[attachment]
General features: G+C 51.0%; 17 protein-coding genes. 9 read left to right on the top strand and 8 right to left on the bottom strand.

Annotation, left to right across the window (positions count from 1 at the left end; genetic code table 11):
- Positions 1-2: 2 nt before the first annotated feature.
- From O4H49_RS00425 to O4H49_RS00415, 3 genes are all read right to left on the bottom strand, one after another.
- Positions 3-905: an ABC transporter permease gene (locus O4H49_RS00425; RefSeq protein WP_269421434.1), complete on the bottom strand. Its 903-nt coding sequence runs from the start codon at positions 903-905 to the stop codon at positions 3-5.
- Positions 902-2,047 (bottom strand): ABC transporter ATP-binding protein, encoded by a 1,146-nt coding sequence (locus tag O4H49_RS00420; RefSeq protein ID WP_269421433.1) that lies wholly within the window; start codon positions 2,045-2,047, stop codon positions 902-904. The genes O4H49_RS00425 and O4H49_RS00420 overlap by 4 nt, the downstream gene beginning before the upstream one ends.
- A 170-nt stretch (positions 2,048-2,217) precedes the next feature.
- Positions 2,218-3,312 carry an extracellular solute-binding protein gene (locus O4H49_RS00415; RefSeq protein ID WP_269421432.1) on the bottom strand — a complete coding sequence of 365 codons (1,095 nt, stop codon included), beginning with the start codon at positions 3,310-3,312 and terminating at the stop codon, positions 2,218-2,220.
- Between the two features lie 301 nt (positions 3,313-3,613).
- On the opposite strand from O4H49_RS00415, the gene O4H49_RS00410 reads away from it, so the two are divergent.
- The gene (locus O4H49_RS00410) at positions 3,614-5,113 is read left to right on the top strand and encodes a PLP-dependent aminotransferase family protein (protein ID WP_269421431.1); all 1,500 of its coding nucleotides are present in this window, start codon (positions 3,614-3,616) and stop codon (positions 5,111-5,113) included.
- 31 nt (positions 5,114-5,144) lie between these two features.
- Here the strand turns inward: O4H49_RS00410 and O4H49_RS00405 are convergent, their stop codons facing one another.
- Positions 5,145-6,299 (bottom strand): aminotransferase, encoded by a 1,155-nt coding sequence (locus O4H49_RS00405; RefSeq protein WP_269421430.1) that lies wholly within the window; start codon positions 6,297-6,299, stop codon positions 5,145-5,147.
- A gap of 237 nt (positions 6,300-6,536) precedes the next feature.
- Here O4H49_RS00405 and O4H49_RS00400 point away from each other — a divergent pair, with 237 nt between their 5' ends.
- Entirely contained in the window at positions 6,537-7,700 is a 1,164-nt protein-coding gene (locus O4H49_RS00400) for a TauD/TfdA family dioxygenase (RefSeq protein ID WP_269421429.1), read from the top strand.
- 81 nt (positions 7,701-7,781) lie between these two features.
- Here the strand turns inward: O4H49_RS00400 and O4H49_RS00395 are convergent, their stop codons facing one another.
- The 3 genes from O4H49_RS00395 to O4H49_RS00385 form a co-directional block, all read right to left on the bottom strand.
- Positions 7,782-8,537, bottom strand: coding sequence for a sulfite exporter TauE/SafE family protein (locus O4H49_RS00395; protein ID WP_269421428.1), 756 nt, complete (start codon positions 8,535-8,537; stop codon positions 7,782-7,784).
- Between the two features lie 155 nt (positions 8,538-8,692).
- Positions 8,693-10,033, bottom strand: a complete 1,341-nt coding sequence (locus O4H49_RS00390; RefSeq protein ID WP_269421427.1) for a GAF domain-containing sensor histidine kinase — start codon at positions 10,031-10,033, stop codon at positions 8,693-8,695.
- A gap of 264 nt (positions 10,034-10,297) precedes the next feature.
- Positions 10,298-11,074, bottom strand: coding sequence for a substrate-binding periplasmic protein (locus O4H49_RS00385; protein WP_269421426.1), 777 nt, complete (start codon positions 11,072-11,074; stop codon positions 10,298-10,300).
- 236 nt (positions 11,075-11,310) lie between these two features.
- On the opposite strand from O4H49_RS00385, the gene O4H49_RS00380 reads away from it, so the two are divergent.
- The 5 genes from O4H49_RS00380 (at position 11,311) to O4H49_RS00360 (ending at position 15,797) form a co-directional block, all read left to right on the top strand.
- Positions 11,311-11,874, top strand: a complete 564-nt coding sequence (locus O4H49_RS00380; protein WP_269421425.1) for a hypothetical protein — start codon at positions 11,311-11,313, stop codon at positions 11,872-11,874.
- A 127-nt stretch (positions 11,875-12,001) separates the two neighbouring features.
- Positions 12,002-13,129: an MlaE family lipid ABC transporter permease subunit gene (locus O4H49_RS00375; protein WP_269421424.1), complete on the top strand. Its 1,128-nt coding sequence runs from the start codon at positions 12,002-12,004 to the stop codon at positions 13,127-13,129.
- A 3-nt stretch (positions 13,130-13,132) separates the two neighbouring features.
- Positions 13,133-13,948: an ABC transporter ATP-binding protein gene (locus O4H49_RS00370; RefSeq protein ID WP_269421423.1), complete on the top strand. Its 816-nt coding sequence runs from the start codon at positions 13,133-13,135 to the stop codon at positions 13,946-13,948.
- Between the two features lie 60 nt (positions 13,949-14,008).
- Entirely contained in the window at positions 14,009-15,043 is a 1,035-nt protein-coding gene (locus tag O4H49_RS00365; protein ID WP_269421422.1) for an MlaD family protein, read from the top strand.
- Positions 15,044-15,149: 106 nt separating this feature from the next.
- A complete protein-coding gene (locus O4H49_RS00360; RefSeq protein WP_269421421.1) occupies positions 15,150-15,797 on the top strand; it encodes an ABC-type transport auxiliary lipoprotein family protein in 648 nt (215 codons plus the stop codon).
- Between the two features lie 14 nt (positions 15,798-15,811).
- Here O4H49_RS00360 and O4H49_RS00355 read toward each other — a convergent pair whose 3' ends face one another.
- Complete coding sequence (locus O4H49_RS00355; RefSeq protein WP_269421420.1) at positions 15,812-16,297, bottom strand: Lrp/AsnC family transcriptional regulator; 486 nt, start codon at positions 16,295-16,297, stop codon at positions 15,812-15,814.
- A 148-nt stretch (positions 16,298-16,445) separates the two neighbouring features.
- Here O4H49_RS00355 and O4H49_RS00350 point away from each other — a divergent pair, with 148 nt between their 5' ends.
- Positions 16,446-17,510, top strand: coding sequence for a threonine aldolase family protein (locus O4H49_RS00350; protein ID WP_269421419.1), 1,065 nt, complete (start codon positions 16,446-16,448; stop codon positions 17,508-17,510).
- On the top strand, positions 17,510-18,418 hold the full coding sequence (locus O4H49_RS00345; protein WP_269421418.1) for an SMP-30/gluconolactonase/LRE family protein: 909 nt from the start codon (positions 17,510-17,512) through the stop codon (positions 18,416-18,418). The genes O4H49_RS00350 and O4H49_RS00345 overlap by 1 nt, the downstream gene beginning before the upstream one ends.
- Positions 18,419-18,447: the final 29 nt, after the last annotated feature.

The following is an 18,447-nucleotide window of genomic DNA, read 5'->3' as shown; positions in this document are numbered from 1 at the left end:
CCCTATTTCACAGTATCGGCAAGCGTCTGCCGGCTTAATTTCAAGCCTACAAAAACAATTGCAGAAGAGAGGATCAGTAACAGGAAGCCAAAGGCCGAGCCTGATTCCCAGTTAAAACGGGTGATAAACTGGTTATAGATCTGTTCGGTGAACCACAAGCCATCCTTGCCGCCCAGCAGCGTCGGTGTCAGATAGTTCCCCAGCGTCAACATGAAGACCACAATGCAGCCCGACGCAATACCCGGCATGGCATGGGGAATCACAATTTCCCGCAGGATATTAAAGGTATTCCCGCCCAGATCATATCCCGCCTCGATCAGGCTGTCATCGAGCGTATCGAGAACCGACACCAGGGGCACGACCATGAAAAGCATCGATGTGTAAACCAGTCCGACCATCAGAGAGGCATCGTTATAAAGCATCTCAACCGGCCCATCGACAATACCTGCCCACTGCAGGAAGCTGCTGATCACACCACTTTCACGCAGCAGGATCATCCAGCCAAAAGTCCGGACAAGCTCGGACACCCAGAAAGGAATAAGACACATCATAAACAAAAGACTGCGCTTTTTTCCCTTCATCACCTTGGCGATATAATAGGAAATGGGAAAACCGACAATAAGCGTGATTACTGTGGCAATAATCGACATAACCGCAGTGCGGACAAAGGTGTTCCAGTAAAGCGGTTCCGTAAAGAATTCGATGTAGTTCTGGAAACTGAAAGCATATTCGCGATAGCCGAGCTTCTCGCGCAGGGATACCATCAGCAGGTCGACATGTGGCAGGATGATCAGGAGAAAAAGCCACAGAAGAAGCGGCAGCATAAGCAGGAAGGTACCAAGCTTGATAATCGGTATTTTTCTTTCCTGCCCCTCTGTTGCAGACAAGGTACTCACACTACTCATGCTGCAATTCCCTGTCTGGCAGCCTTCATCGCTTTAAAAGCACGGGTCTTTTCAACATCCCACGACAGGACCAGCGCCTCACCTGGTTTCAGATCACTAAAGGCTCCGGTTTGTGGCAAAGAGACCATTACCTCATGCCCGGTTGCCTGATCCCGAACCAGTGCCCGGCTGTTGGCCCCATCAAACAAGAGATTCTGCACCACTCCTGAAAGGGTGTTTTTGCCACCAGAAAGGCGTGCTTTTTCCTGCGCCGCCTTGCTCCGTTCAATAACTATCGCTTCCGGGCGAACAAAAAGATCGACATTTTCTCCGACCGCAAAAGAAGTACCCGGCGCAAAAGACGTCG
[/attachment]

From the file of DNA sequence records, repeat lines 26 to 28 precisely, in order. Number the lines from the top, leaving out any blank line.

- 236 nt (positions 11,075-11,310) lie between these two features.
- On the opposite strand from O4H49_RS00385, the gene O4H49_RS00380 reads away from it, so the two are divergent.
- The 5 genes from O4H49_RS00380 (at position 11,311) to O4H49_RS00360 (ending at position 15,797) form a co-directional block, all read left to right on the top strand.